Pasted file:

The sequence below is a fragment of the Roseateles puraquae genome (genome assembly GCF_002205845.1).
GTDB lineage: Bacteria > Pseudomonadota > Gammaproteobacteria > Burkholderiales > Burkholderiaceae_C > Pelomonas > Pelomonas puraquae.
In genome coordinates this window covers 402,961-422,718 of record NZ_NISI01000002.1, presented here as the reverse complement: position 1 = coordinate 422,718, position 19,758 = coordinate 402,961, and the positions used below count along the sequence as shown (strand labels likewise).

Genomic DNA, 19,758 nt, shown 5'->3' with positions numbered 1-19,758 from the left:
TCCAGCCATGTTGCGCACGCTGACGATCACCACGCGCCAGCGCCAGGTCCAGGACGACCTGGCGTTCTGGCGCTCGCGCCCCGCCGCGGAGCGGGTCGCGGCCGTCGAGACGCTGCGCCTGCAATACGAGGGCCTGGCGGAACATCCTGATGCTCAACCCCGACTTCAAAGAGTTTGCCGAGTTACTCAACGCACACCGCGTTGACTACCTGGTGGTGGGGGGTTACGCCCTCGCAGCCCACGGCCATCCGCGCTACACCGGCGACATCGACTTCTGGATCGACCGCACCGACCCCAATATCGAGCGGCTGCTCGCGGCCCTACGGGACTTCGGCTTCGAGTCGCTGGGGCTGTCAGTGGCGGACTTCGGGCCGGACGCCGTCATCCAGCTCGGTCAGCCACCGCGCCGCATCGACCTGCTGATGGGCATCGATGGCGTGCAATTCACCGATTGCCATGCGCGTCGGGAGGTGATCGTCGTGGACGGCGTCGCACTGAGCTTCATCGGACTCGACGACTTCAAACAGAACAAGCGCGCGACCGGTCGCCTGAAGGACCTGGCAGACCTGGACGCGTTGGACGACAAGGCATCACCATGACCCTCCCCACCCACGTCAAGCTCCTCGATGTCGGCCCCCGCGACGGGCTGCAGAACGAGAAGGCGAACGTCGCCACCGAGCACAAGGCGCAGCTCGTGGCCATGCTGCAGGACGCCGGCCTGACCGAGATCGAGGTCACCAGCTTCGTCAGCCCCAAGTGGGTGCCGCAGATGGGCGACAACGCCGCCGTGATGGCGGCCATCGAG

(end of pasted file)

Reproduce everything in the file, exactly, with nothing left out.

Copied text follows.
The sequence below is a fragment of the Roseateles puraquae genome (genome assembly GCF_002205845.1).
GTDB lineage: Bacteria > Pseudomonadota > Gammaproteobacteria > Burkholderiales > Burkholderiaceae_C > Pelomonas > Pelomonas puraquae.
In genome coordinates this window covers 402,961-422,718 of record NZ_NISI01000002.1, presented here as the reverse complement: position 1 = coordinate 422,718, position 19,758 = coordinate 402,961, and the positions used below count along the sequence as shown (strand labels likewise).

Genomic DNA, 19,758 nt, shown 5'->3' with positions numbered 1-19,758 from the left:
TCCAGCCATGTTGCGCACGCTGACGATCACCACGCGCCAGCGCCAGGTCCAGGACGACCTGGCGTTCTGGCGCTCGCGCCCCGCCGCGGAGCGGGTCGCGGCCGTCGAGACGCTGCGCCTGCAATACGAGGGCCTGGCGGAACATCCTGATGCTCAACCCCGACTTCAAAGAGTTTGCCGAGTTACTCAACGCACACCGCGTTGACTACCTGGTGGTGGGGGGTTACGCCCTCGCAGCCCACGGCCATCCGCGCTACACCGGCGACATCGACTTCTGGATCGACCGCACCGACCCCAATATCGAGCGGCTGCTCGCGGCCCTACGGGACTTCGGCTTCGAGTCGCTGGGGCTGTCAGTGGCGGACTTCGGGCCGGACGCCGTCATCCAGCTCGGTCAGCCACCGCGCCGCATCGACCTGCTGATGGGCATCGATGGCGTGCAATTCACCGATTGCCATGCGCGTCGGGAGGTGATCGTCGTGGACGGCGTCGCACTGAGCTTCATCGGACTCGACGACTTCAAACAGAACAAGCGCGCGACCGGTCGCCTGAAGGACCTGGCAGACCTGGACGCGTTGGACGACAAGGCATCACCATGACCCTCCCCACCCACGTCAAGCTCCTCGATGTCGGCCCCCGCGACGGGCTGCAGAACGAGAAGGCGAACGTCGCCACCGAGCACAAGGCGCAGCTCGTGGCCATGCTGCAGGACGCCGGCCTGACCGAGATCGAGGTCACCAGCTTCGTCAGCCCCAAGTGGGTGCCGCAGATGGGCGACAACGCCGCCGTGATGGCGGCCATCGAG